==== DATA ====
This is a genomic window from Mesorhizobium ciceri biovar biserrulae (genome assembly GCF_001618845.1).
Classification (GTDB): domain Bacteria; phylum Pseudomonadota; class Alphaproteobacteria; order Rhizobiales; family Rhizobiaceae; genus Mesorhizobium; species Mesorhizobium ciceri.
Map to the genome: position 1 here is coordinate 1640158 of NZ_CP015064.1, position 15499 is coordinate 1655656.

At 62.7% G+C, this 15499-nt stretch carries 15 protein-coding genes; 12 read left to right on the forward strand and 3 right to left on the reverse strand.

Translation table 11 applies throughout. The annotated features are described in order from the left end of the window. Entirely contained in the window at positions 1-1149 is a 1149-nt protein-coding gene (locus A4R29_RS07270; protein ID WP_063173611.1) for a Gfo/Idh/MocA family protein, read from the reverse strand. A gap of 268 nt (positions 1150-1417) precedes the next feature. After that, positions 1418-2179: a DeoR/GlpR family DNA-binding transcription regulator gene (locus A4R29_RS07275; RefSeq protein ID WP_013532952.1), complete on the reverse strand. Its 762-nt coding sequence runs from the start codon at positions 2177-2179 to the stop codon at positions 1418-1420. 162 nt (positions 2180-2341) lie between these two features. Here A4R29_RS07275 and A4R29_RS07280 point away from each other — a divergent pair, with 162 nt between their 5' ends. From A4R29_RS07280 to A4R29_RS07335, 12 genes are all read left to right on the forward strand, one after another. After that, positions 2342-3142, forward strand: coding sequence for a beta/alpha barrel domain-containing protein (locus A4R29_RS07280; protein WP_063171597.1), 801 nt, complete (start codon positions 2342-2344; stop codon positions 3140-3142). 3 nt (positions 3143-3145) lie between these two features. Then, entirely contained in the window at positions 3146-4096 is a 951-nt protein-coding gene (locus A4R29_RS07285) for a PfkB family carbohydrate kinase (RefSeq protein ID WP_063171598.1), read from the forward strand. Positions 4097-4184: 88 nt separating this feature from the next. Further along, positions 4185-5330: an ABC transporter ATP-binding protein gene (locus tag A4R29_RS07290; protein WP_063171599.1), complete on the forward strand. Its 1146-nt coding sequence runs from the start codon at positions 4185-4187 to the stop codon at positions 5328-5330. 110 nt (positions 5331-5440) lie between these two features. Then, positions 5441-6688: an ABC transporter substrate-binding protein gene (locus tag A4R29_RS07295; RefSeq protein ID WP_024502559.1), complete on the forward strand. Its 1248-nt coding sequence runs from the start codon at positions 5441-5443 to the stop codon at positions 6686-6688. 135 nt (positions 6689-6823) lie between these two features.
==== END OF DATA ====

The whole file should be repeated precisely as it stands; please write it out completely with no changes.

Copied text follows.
This is a genomic window from Mesorhizobium ciceri biovar biserrulae (genome assembly GCF_001618845.1).
Classification (GTDB): domain Bacteria; phylum Pseudomonadota; class Alphaproteobacteria; order Rhizobiales; family Rhizobiaceae; genus Mesorhizobium; species Mesorhizobium ciceri.
Map to the genome: position 1 here is coordinate 1640158 of NZ_CP015064.1, position 15499 is coordinate 1655656.

At 62.7% G+C, this 15499-nt stretch carries 15 protein-coding genes; 12 read left to right on the forward strand and 3 right to left on the reverse strand.

Translation table 11 applies throughout. The annotated features are described in order from the left end of the window. Entirely contained in the window at positions 1-1149 is a 1149-nt protein-coding gene (locus A4R29_RS07270; protein ID WP_063173611.1) for a Gfo/Idh/MocA family protein, read from the reverse strand. A gap of 268 nt (positions 1150-1417) precedes the next feature. After that, positions 1418-2179: a DeoR/GlpR family DNA-binding transcription regulator gene (locus A4R29_RS07275; RefSeq protein ID WP_013532952.1), complete on the reverse strand. Its 762-nt coding sequence runs from the start codon at positions 2177-2179 to the stop codon at positions 1418-1420. 162 nt (positions 2180-2341) lie between these two features. Here A4R29_RS07275 and A4R29_RS07280 point away from each other — a divergent pair, with 162 nt between their 5' ends. From A4R29_RS07280 to A4R29_RS07335, 12 genes are all read left to right on the forward strand, one after another. After that, positions 2342-3142, forward strand: coding sequence for a beta/alpha barrel domain-containing protein (locus A4R29_RS07280; protein WP_063171597.1), 801 nt, complete (start codon positions 2342-2344; stop codon positions 3140-3142). 3 nt (positions 3143-3145) lie between these two features. Then, entirely contained in the window at positions 3146-4096 is a 951-nt protein-coding gene (locus A4R29_RS07285) for a PfkB family carbohydrate kinase (RefSeq protein ID WP_063171598.1), read from the forward strand. Positions 4097-4184: 88 nt separating this feature from the next. Further along, positions 4185-5330: an ABC transporter ATP-binding protein gene (locus tag A4R29_RS07290; protein WP_063171599.1), complete on the forward strand. Its 1146-nt coding sequence runs from the start codon at positions 4185-4187 to the stop codon at positions 5328-5330. 110 nt (positions 5331-5440) lie between these two features. Then, positions 5441-6688: an ABC transporter substrate-binding protein gene (locus tag A4R29_RS07295; RefSeq protein ID WP_024502559.1), complete on the forward strand. Its 1248-nt coding sequence runs from the start codon at positions 5441-5443 to the stop codon at positions 6686-6688. 135 nt (positions 6689-6823) lie between these two features.